Parents See the Difference Caring Adults Make for Their Students
Members of the Vision Step team at Edison Elementary School marched into the cafeteria as they wrapped up their after-school step dance session on a recent afternoon. As the girls waited for their rides to arrive, Codi Scharry and Danielle Bryant, parents of team members, handed out Rice Krispy treats to everyone.
“I bring snacks when my daughter goes to practice for the team that she’s on outside of school,” said Codi, “and I made enough to feed a whole army. So, I figured I’d bring some to share with the girls here too.”
Danielle Bryant is mother to two girls on the step team. She said she helps whenever she can because she appreciates everything the team’s coach, Chelsea McElroy, does for the girls, “She creates a safe space for them to be themselves and make new friends, and they’ve grown from it. They’ve learned leadership skills, they’ve learned how to listen, they’ve learned rhythm, a lot of good stuff came out of this program and I really appreciate it. So, that’s why I’m always there for whatever she needs.”
“I just want parents to know that we are really engaged in meeting students where they are at, asking them how their day went and letting them know they have caring adults here to support them in their learning.”
Tiffany Lemmon, Site Director of Edison Elementary School’s Expanded Learning program, saw the special snack time and recognized the importance of parents like Codi and Danielle connecting with what’s going on in the after–school space. Tiffany also recognized the challenges parents face in getting involved. That’s why she organized family nights for Expanded Learning participants. During these family night events, students take the stage to show their parents what they’ve learned in their various programs.
“For me personally, it’s like a breath of fresh air to have someone who cares for your kids the same way you do.”
Tiffany recalled a recent family night event where she talked with parents about some of the signature practices used in the expanded learning programs, “I wanted to introduce the families to Social Emotional Learning and talk about how we’re incorporating signature practices here because it’s working for our kids and they are really invested in it.”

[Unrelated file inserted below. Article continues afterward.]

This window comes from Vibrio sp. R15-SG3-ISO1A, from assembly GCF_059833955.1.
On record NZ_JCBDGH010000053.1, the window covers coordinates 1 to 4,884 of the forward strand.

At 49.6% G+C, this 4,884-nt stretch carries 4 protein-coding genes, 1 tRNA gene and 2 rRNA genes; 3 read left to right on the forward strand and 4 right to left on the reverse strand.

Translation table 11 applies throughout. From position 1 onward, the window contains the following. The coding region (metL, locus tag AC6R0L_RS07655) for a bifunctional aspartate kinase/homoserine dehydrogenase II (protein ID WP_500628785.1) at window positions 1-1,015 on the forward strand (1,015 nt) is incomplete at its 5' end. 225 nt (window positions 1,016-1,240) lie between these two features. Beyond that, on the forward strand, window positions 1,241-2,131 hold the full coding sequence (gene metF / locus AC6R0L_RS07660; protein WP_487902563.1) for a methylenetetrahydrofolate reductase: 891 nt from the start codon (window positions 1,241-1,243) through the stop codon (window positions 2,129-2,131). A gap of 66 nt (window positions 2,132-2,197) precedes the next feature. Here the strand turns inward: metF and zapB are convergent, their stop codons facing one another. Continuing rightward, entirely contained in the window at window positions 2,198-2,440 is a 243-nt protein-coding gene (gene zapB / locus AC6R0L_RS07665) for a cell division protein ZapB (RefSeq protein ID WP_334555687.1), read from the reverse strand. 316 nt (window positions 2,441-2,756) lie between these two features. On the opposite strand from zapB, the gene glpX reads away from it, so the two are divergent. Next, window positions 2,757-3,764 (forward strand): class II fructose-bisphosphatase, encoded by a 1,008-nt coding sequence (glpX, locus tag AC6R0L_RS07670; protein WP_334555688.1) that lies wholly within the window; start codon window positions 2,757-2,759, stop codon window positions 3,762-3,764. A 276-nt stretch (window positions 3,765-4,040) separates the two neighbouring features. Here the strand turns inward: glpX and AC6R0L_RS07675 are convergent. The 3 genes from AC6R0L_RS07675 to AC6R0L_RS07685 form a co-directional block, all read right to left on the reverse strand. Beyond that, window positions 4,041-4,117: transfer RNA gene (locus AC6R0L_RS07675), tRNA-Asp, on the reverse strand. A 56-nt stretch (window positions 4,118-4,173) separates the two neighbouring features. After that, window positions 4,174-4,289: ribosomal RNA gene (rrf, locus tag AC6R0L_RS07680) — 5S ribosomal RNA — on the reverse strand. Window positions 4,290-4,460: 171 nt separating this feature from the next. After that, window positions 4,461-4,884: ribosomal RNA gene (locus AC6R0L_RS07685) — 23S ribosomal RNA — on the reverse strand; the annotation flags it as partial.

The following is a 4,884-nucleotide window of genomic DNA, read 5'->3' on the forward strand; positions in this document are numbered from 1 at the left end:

Tiffany shared about the Zones of Regulation Check-ins that start every after-school program. An adult individually “checks-in” with each student at the beginning of the session to ask how they are feeling. Another practice she described was Community Circles where students share experiences and thoughts about their day. She also talked about Calm Down Corners, complete with bean bag chairs, that provide students the space and time to calm down and refocus when they experience difficult emotions.
After presenting the signature practices to parents, Tiffany invited families to take home a resource packet with details about what students are learning to help with problem solving and working through challenging situations. “I just want parents to know that we are really engaged in meeting students where they are at, asking them how their day went and letting them know they have caring adults here to support them in their learning.” Research shows that when students feel like they belong and are valued by the adults who work with them they engage more fully in learning, have fewer behavior problems, and are more likely to persevere in the face of difficulty.
The Vision Step team members quickly finished their treats, and Danielle helped one of the girls tie her shoe as they lined up to show their parents the new routine they learned that day. Before leaving, Danielle offered her parent perspective on what it means to have Expanded Learning opportunities for her children, “For me personally, it’s like a breath of fresh air to have someone who cares for your kids the same way you do.”